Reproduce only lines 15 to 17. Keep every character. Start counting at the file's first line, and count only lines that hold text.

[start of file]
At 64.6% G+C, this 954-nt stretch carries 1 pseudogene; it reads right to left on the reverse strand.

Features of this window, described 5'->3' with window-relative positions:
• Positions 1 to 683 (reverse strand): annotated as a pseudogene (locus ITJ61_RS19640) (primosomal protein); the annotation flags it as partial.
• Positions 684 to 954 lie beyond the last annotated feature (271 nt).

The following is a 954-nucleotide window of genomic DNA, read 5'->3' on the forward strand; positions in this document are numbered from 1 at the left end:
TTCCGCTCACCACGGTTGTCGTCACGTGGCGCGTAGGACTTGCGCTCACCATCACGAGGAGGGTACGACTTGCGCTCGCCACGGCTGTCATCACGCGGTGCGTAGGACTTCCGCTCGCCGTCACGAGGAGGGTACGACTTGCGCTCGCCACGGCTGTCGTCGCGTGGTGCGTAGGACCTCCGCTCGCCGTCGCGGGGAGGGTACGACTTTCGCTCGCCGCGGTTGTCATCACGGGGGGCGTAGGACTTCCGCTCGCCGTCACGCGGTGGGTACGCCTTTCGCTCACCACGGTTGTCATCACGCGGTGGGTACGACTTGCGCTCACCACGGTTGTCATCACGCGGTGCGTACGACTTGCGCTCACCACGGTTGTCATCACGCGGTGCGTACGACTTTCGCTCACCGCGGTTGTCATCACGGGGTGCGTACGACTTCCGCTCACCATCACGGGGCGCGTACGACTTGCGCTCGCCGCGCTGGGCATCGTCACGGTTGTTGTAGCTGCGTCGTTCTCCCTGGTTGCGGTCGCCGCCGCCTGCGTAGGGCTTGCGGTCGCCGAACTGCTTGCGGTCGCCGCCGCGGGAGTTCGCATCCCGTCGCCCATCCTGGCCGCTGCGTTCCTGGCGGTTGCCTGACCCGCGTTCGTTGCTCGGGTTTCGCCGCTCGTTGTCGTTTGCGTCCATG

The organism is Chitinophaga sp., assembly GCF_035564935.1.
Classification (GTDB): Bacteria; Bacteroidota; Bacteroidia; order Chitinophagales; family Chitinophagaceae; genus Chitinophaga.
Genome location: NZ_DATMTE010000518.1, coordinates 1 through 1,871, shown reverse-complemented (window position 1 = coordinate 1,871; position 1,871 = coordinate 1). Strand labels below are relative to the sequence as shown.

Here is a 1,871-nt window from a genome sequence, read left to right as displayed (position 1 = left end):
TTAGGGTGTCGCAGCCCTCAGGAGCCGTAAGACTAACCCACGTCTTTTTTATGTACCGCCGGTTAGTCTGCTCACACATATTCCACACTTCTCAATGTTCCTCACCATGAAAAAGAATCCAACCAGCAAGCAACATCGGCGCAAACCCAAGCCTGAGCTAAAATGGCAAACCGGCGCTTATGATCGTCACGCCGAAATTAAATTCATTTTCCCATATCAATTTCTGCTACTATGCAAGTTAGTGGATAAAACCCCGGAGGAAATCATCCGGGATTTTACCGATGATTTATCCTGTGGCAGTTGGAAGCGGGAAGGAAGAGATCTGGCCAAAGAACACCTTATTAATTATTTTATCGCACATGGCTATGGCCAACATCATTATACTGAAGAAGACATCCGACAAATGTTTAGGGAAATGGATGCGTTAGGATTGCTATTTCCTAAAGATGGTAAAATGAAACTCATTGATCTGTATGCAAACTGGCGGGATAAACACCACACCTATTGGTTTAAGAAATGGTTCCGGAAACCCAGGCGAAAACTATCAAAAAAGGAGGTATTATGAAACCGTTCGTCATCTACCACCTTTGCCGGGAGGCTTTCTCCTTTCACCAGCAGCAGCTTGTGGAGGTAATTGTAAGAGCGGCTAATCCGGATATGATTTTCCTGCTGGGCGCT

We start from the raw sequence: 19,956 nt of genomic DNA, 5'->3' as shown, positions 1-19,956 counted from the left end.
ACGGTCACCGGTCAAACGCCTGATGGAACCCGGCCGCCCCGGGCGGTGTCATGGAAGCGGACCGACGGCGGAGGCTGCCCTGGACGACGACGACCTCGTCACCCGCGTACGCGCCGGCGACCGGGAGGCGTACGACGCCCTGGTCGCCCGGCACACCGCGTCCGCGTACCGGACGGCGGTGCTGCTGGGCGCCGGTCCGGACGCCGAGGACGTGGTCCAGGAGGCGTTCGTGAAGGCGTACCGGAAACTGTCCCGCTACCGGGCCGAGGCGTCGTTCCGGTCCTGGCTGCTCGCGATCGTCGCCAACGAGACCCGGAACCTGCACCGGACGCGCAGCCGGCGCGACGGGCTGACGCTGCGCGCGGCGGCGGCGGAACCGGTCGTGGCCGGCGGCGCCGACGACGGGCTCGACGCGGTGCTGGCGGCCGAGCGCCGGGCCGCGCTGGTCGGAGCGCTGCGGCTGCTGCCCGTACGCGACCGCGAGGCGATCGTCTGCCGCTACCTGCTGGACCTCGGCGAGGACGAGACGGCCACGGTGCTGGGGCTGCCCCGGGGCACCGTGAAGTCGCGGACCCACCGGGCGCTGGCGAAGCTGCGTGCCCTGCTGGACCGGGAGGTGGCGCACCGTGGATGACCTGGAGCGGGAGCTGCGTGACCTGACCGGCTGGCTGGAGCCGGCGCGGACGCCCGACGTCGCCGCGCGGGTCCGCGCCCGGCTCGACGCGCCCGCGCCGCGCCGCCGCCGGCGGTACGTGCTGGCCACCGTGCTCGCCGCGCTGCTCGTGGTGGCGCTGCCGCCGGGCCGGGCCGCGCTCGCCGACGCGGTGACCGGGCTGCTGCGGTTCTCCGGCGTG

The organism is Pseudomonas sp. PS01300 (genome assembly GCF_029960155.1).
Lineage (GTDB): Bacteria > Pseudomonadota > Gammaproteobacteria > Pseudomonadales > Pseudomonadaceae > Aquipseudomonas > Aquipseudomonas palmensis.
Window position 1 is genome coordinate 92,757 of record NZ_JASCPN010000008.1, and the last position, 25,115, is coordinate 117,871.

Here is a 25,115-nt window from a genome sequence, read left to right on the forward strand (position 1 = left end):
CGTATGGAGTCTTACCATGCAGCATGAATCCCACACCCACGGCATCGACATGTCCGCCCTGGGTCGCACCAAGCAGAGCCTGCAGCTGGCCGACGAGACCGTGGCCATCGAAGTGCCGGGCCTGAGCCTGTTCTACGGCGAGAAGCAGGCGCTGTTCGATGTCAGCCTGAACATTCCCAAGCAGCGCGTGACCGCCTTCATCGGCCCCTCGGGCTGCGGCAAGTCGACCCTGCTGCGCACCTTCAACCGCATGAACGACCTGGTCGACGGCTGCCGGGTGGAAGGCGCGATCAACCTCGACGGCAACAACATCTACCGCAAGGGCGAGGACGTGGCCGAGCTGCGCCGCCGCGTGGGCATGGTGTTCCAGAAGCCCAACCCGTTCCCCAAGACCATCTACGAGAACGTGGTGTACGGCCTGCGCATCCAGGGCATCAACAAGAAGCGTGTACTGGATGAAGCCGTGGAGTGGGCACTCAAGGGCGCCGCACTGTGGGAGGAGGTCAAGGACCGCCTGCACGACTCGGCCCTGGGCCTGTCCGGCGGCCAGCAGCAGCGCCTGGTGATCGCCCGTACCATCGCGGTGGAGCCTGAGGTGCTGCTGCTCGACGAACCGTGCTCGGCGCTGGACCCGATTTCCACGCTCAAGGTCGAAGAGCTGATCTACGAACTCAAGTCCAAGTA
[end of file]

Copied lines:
Lineage (GTDB): Bacteria > Pseudomonadota > Gammaproteobacteria > Pseudomonadales > Pseudomonadaceae > Aquipseudomonas > Aquipseudomonas palmensis.
Window position 1 is genome coordinate 92,757 of record NZ_JASCPN010000008.1, and the last position, 25,115, is coordinate 117,871.

Here is a 25,115-nt window from a genome sequence, read left to right on the forward strand (position 1 = left end):